The Convention on the Elimination of All Forms of Discrimination Against Women (CEDAW) imposes obligations on governments with respect to gender equality and non-discrimination. What implications do these obligations have for government budgets? How can gender budget analysis help in monitoring compliance with CEDAW? This report from the United Nations Development Fund for Women (UNIFEM) establishes a framework for the analysis of budgets from a gender equality perspective. Taking a rights-based approach, it shows how budget analysis can help monitor CEDAW compliance and how CEDAW can establish criteria for gender equality in budgets.
CEDAW requires that all government measures be non-discriminatory and ensure the achievement of substantive equality between women and men as autonomous possessors of rights. It is not possible to judge whether a government budget meets these requirements with reference to just one indicator. A step-by-step approach is necessary, examining particular dimensions of the budget separately and taking into account their interactions. Important insights and findings include:
- Establishing how public expenditure promotes gender equality is complex, since expenditure intended to benefit women may reinforce traditional unequal gender roles.
- Key sources of revenue (income tax, value added tax, excise tax, import duties and user fees) all risk explicitly or implicitly discriminating against women.
- If appropriately designed, personal income tax could reduce inequality in disposable income between men and women and between rich and poor women.
- The incidence of value added tax (VAT) is higher for poor consumers. Since women tend to have lower incomes than men, VAT therefore implicitly discriminates against them.
- Neoliberal macroeconomic policies affect women more adversely than men in regard to unemployment.Additionally, cuts in expenditure aimed at reducing budget deficits have affected women disproportionately.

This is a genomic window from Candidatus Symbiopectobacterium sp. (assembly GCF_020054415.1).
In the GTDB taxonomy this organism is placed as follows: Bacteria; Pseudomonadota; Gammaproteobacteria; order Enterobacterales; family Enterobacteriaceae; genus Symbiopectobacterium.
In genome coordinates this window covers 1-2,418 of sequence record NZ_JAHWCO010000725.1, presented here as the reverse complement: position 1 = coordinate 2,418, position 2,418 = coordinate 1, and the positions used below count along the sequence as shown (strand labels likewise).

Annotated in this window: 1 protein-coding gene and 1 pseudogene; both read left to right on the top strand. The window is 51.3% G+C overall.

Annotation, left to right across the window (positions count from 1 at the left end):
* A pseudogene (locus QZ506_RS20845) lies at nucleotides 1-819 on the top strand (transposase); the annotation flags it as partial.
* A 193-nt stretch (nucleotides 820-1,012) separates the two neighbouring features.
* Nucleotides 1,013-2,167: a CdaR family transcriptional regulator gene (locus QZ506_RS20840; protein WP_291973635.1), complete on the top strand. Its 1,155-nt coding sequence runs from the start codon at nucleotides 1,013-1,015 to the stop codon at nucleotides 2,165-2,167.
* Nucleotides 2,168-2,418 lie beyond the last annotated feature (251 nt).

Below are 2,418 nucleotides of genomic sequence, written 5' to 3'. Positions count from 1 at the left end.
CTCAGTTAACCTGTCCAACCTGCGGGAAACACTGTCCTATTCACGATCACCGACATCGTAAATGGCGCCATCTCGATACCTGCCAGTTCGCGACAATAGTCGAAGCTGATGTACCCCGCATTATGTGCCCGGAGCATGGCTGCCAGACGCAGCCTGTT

- Women are not participating on equal terms with men in budget decision processes, which are often structured in such a way that effective participation is difficult.
Government budgets should be constructed and implemented in ways that respect, protect and fulfil human rights. Greater efforts should be made to institutionalise capacity for gender budget analysis in governments and civil society. Such efforts should be linked to the CEDAW reporting process. Further recommendations include:
- The proportion of public expenditure that goes to females should be at least equal to their share of the relevant population (i.e. for schools 50 percent to females and 50 percent to males is an appropriate benchmark; for maternal health 100 percent for females; for poverty alleviation programmes, the female share of the population below the poverty line).
- Monitoring compliance with CEDAW necessitates following money from the budget appropriations and investigating substantive outcomes in terms of gender equality and women’s well-being.
- The revenue mix most suited to CEDAW implementation would include high reliance on income tax (reformed to promote substantive gender equality). It would also include exemptions on VAT for basic necessities.
- Such a revenue mix would include excise taxes on non-necessities consumed mainly by men and no user fees for basic health and education services. It would also include exemptions and subsidised fees for water, sanitation and electricity.
- Special measures are required to increase women’s presence in participatory planning and budget processes, committees scrutinising and responsible for budgets and parliaments and councils.
- Macroeconomic policies should aim to create decent work and reduce female unemployment. Debt should be cancelled to allow highly indebted poor countries to increase expenditure critical to the well-being of women.